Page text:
Want to see a system infested to the core by corruption? Step into a Regional Transport Office (RTO).
The nexus between corrupt staffers at the RTO and agents working outside the office has made the process of obtaining a driver’s licence, or any other vehicle-related document, a tedious and costly affair.
“When I went to the RTO for a driver’s licence, a few agents approached me and assured that I could get a licence without difficulty, provided I paid more,” said Kunal Shroff, a collegian.
Often, the situation is worse with staff refusing to co-operate until papers are moved through agents. Some agents have set up numbered tables and chairs at the entrance of RTOs, and charge anywhere between Rs500 to Rs 3,000, depending on the nature of the work.
Senior RTO officials acknowledge the problem but complain that the staff-agent lobby is very strong and those who oppose it are threatened. Earlier this year, an employee with the Andheri RTO had to be hospitalised after he was beaten up for opposing this lobby.
Is there no hope, then, for upright applicants? “We do give priority to a person who has applied without help from middlemen or driving schools,” said a senior RTO official, in defence.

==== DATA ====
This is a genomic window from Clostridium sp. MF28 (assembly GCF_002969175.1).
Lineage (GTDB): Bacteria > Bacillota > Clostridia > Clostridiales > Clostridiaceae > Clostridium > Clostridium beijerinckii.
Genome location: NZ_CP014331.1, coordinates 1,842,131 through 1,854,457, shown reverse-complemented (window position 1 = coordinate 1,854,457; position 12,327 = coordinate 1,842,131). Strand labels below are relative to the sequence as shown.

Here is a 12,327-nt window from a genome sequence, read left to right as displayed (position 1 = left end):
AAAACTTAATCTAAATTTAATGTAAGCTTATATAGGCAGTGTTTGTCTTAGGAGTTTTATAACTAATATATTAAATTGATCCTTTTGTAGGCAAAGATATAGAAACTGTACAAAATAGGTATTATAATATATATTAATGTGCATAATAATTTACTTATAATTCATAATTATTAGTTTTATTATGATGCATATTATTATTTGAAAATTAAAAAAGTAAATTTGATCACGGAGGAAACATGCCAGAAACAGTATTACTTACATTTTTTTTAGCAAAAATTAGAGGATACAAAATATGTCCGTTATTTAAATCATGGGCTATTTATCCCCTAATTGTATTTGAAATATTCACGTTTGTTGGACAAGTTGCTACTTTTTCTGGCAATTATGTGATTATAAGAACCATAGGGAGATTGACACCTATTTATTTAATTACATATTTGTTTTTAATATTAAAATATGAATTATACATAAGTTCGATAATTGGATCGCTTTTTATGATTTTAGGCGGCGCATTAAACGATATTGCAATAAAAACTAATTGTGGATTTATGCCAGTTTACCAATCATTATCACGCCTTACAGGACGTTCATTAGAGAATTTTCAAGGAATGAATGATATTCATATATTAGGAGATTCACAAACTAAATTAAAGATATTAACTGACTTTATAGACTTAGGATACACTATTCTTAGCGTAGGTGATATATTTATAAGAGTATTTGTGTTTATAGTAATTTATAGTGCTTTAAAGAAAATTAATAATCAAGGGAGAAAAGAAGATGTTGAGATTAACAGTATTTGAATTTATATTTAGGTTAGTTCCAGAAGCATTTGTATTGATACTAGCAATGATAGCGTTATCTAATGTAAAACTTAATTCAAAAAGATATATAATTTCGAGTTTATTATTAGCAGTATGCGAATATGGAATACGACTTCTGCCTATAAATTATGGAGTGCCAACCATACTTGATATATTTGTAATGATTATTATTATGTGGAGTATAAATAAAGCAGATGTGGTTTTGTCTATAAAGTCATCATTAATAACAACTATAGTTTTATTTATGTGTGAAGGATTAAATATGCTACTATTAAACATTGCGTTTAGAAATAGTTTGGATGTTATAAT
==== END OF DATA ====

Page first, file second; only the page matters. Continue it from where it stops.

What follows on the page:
Motor driving schools are another hindrance. These schools charge hefty fees—anywhere between Rs 3,000 to Rs 5,000—and assure learners of a driver’s licence. It is alleged that applicants coming through driving schools are given licences easily.
“Our men are present along with the RTO officer during driving tests. We ensure our students don’t fail,” said a representative from a suburban driving school.
Though RTO officials claim that licences are sent by post— and not through middlemen— people have a different story to tell. “Even after 40 days, I didn’t receive my driver’s licence by post. The driving school that was supposed to renew my licence demanded Rs 500 for getting it,” said U Kumar.
Those who tried to get their vehicles registered on their own have similar stories to tell. Car dealers often charge more than double the actual fees for getting the vehicle registered on behalf of the owner, claiming they can get it done ‘faster’.
In 2009-10, corruption in the RTOs hit the headlines after it was discovered that over 700 superbikes were registered illegally, resulting in a loss of Rs 100 crore.